You could also donate the candy to recovery centers for recovering alcohol/drug addicts. The sugar helps curb the addiction.

  • Renee

    I too do not like the idea of passing out candy but looking for alternatives. Years ago I did the cheap toy thing but now that I have been a mom for a decade I realized awhile back we all don’t want to deal with the cheap toys cluttering our home. Don’t support company’s that sell cheap junk just so it can eventually go to the landfill. Plus these toys are made of pour quality of plastic is probably bad for our health and definitely bad for the environment. Another site suggested handing out twenty cents (the cost of a halloween small candy bar). I like that idea because I think the kids will be happy with it and it is something that doesn’t end up in the landfill.

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  • Marlin

    After being hit with several articles of “don’t ruin Halloween” I started feeling guilty and went looking for a safe place to defend my non candy tradition. First off I’m type 2 diabetic. The last thing I need is a bucket of candy around my house. Secondly, I have real world experience because I’ve been doing this for years. Sorry CJ Mini microwave popcorn is the big winner here. Even on the years when I offered real sugar alternatives I have no trouble giving away popcorn. I heard a group of tweens planing their Halloween once. I went something like this: We will go to this house for popcorn and this house for sodas then my house for movies. Perfect, I loved it that I could be part of their non pranking plan. About some of the other ideas. I’ve done the toys. Mostly it was hard to pick what would be popular that year. Pencils actually worked, but it is a special case here. The grade school gestapo had a strict rule about mechanical pencils. she would actually walk into class rooms and take them straight from the kids hands. (serious control issues) So as part of my rebellion issues I offered these to kids . They are quiet (clickless) and look a lot like a wooden pencil My kids had successfully used them in the prison state, so I knew the kids could get away with them. I’d buy a 24 pack every year and always ran out. (I use a choice bowl, pick what you like). Most of the pillowcase grade trick or treaters in my town hit the big neighborhood parties, so most of my treaters are local and know me. Having said that I do have regulars who return every year for the popcorn.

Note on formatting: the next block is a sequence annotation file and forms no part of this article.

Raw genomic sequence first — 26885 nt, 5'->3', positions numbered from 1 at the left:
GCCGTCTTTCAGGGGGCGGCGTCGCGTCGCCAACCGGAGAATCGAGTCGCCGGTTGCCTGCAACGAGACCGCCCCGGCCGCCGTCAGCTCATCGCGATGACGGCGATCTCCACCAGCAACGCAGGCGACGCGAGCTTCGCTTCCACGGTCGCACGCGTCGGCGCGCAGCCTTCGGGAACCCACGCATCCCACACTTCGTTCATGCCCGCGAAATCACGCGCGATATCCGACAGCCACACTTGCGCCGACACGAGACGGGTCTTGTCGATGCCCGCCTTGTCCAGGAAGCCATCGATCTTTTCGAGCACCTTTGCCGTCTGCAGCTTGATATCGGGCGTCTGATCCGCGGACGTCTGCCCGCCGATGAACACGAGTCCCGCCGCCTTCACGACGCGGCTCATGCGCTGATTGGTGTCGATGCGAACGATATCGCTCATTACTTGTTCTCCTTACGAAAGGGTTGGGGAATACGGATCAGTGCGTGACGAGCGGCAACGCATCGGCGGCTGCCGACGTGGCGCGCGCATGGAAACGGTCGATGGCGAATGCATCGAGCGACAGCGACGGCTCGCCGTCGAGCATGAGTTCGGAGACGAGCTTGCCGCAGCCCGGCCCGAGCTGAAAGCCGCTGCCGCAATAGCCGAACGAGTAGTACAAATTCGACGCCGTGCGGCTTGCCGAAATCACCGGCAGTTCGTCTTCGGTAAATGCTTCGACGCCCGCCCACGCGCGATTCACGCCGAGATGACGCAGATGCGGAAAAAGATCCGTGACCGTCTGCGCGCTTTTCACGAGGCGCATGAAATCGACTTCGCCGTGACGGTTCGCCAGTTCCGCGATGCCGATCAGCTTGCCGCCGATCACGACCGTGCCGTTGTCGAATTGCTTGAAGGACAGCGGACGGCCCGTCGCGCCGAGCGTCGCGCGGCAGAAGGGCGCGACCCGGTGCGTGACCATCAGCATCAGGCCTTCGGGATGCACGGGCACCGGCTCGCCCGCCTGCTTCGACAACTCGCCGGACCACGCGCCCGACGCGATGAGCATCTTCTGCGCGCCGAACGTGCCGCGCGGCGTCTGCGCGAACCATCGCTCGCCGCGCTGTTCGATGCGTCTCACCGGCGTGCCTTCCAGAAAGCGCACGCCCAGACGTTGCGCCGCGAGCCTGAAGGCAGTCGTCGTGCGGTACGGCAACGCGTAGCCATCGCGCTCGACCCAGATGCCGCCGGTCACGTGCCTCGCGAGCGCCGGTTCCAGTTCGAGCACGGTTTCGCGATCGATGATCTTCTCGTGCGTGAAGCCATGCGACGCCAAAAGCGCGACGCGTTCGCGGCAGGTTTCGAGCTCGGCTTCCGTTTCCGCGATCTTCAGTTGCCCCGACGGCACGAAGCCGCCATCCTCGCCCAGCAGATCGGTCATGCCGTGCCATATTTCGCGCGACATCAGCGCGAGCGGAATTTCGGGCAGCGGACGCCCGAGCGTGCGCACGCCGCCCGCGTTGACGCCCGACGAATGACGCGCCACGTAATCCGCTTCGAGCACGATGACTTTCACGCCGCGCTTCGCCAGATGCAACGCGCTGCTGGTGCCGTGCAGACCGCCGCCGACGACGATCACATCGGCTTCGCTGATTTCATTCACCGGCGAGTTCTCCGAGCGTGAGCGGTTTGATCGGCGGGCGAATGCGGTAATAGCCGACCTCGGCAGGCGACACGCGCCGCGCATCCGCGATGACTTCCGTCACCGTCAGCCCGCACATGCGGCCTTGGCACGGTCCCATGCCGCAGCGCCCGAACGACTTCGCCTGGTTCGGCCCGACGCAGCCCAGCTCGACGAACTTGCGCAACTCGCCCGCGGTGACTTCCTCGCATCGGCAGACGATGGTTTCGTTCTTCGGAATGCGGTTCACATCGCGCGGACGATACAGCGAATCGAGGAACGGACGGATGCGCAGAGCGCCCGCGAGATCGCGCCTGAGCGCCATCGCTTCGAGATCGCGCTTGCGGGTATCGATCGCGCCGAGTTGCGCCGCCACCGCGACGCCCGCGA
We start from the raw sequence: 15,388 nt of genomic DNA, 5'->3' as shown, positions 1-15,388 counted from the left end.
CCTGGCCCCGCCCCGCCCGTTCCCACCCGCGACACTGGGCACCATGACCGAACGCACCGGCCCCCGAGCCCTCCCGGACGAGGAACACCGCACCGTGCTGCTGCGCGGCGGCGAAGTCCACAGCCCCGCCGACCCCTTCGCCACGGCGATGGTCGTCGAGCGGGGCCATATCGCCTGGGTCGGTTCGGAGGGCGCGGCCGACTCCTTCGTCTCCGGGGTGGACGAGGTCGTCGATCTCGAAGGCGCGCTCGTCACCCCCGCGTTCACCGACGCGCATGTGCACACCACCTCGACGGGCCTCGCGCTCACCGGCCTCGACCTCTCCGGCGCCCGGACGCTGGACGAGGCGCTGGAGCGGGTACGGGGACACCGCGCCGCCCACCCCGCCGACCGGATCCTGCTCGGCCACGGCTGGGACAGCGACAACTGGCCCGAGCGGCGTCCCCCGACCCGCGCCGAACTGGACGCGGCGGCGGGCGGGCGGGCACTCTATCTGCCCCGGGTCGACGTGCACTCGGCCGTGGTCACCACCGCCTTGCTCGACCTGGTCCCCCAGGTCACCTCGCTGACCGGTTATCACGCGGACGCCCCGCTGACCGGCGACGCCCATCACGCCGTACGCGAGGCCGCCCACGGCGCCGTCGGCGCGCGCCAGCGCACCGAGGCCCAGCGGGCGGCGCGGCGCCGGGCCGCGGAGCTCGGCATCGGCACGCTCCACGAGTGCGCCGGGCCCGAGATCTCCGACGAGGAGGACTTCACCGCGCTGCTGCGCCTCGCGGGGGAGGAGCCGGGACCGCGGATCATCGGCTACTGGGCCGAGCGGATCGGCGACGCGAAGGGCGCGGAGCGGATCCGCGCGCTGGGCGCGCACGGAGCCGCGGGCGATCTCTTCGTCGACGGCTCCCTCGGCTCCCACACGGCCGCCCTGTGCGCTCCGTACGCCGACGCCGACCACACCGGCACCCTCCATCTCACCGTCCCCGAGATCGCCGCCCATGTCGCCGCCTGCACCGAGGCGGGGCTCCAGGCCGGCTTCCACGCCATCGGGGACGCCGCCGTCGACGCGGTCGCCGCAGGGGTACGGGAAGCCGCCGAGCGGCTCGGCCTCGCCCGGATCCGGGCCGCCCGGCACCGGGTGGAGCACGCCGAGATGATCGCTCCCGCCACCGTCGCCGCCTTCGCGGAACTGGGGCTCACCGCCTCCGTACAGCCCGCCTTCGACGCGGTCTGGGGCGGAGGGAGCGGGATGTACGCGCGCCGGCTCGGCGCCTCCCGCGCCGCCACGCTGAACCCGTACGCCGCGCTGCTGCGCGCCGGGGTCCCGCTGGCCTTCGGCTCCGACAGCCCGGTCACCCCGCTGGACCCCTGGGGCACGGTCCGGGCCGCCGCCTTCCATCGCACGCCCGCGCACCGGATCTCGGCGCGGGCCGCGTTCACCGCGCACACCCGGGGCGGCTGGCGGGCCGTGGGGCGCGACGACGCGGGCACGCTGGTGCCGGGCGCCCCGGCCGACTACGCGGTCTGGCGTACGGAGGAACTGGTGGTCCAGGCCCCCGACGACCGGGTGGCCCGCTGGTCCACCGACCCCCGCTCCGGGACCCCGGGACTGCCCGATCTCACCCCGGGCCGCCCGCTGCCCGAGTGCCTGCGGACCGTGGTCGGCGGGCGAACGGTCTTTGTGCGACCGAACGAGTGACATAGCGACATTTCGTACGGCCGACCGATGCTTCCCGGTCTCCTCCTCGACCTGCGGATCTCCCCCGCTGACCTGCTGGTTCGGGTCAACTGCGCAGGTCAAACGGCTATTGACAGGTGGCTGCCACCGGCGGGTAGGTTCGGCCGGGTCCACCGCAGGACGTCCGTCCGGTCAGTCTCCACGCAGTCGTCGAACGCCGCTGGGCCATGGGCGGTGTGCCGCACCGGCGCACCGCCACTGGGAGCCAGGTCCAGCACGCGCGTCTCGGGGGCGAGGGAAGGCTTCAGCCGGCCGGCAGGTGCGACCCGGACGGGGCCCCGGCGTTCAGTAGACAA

In defense of the popcorn Younger kids love it because it is a big sized treat for them. it is also unusual for them to get their own bag at home so this is cool. Older kids often mention it is a great save it for later treat. Parents don’t seem to object. The one worry I have left is the toddlers and pretoddlers. I’m pretty sure this snack is not age appropriate so I always have something for the tinys.

    As for those years when I have done candy (and this is not going to be one) I got a hint years ago that I have followed much to my own children’s chagrin. At a predetermined time the last kid to knock on the door gets whatever is left in the bowl. Open your bag I’m dumping this bowl. I figure it’s a good hint to them that it might be time to head home.